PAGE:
Features Published 12 June 2017

Fringe Programme Poetry

"Who is torturing whom?" Natasha Tripney crafts a cut-up poem from the fever dream that is the 2017 Edinburgh Fringe programme.
Natasha Tripney
The 2017 Edinburgh Fringe programme covers - as designed by kids

The 2017 Edinburgh Fringe programme covers – designed by kids

After meeting a mysterious girl. From beyond the grave. A tortured young misfit. And his performing chimpanzee. Who claims to be King Arthur. Teeters on the brink of self destruction. Forced to face his past.

Drawn together by horrific circumstances. A Scottish Youtube star. A curly-haired soldier. A man too attached to his dog. A vigilante exposing the truth.  Embark on a journey of sordid sexual encounters. On a sinking fishing boat. In a Black Mirror-esque near future. In the age of disinformation. In a hotel room at midnight. In a bunker under a mountain. In a crumbling Victorian mansion. Does he have the balls to go through with it? Who is torturing whom? What is the price to be free? This is not a sob story.

After six years of austerity. Time is running out. Six extraordinary women  Five refugees in search of a new home.  Four panicking businessmen.  Two people in the throes of passion. A headless cat. An eccentric old elephant. A runaway turkey. A fish-filleting foursome.  Two Tudor diplomats. Darts legend Jockey Wilson. The human equivalent of a golden retriever. And a Polish housekeeper.  Race towards their final destination. What could go wrong?

Deep in the forest. On an isolated hilltop. Floating in space. Tech savvy extremists. Guys on Grindr.  Sex-crazed pioneers. An MP and his rent boy. Under video surveillance. Eaten up by inner conflicts. At war with trolls. Battling nymphs and sirens. Naked before the world. As unknown forces close in. While nuns speak for themselves. With ultimately tragic results.

This post-truth comedy. For a post-truth age. Inspired by Hollywood’s golden age. Unpacking personal experiences. Highlighting gender disparities. Oozes relevance. Contains strong sexual content. Calls stereotypes into question. Challenges societal assumptions. Using real words. Relatable to all humans. Suitable for all ages. Leave your morals at the door.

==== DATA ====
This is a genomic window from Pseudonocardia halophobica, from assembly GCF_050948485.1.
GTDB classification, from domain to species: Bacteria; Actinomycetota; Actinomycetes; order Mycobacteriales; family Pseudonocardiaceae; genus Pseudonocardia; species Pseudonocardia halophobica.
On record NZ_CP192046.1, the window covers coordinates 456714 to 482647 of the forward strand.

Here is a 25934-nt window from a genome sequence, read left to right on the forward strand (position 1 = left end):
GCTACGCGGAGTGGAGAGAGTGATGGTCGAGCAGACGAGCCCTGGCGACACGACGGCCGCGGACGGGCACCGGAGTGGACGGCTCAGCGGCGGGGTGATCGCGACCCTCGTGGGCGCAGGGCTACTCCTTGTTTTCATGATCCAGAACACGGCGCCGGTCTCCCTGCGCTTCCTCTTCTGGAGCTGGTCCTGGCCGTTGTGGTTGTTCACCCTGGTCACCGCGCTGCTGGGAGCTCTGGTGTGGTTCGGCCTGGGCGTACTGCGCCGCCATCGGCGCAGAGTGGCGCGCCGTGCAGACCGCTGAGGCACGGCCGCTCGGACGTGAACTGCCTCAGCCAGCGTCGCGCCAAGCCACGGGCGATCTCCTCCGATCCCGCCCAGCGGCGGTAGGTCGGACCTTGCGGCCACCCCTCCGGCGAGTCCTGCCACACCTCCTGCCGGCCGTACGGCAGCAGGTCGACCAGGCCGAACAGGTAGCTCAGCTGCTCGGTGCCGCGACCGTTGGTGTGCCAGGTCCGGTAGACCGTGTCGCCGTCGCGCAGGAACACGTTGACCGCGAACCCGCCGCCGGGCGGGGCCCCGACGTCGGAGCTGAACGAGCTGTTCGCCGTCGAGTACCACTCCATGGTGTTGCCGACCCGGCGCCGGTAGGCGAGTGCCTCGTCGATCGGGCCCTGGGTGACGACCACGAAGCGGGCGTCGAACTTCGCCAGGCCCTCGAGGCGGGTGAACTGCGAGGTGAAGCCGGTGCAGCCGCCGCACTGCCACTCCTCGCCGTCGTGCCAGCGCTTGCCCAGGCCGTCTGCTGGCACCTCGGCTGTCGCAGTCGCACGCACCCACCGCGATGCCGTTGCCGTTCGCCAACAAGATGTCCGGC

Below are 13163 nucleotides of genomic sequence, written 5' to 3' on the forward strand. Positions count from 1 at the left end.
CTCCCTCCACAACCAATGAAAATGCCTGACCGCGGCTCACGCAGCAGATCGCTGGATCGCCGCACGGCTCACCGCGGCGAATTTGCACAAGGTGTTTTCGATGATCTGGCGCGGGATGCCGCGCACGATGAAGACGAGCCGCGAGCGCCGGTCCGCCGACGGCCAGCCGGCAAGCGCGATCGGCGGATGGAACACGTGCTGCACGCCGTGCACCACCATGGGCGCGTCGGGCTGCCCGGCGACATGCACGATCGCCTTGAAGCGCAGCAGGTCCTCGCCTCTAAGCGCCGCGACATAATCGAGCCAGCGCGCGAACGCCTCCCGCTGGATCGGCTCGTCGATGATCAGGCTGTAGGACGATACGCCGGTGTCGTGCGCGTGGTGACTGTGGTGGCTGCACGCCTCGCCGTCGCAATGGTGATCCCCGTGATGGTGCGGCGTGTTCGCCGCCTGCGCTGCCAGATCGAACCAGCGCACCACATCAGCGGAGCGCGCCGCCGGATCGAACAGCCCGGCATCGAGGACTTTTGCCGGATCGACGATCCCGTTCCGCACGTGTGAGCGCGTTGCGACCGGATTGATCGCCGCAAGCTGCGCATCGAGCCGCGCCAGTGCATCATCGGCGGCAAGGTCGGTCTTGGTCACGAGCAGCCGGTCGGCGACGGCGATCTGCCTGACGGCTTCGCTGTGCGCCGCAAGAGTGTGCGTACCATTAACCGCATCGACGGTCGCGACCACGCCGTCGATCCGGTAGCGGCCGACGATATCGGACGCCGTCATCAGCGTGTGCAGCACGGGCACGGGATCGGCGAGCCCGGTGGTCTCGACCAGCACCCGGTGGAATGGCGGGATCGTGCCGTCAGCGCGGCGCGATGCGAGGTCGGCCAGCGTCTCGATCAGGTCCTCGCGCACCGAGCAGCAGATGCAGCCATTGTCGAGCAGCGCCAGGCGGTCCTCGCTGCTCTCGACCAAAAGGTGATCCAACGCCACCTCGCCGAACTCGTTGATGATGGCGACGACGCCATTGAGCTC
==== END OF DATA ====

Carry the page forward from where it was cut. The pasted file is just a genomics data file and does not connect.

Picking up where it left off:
Linguistic acrobatics.  Gothic puppetry. Drag king cabaret. Hasidic humour. Haunting sea-shanties. Electro-theatrical performance. Emotional chaos. Immersive storytelling opera. Typically taboo subjects. Existential pop. Multi-rolling farcical extravaganza. Old school UK garage anthems. Genre-bent. Unflinchingly provocative. Digitally remixed. Semi-verbatim. Gig theatre.

A dance party with ghosts. A world of surreal silliness. An explosively messy mash-up. A delirious game show. A kaleidoscope of scenes. A terrible generational reckoning. A zombie epic for our time. A dark new myth about England. A long hard look at masculinity. A relationship rotting. Set to a soundtrack of Ziggy Stardust. Presented with a contemporary twist. Youthful hope and optimism. A free glass of Prosecco. The looming voice of Donald Trump. An ending. Of sorts.

Expect lo-fi aesthetics. Expect paper planes. Expect cake. Revel in the desperation. You can always turn to Morrissey.

The audience plays the jury. You pull the strings.  Don a mask. Grab a voting handset. Put on your slipper socks.

A new God is coming. This is fight or flight. It will get catty. Prepare to sweat.


Natasha Tripney

Natasha co-founded Exeunt in 2011 and was editor until 2016. She's now lead critic and reviews editor for The Stage, and has written about theatre and the arts for the Guardian, Time Out, the Independent, Lonely Planet and Tortoise.



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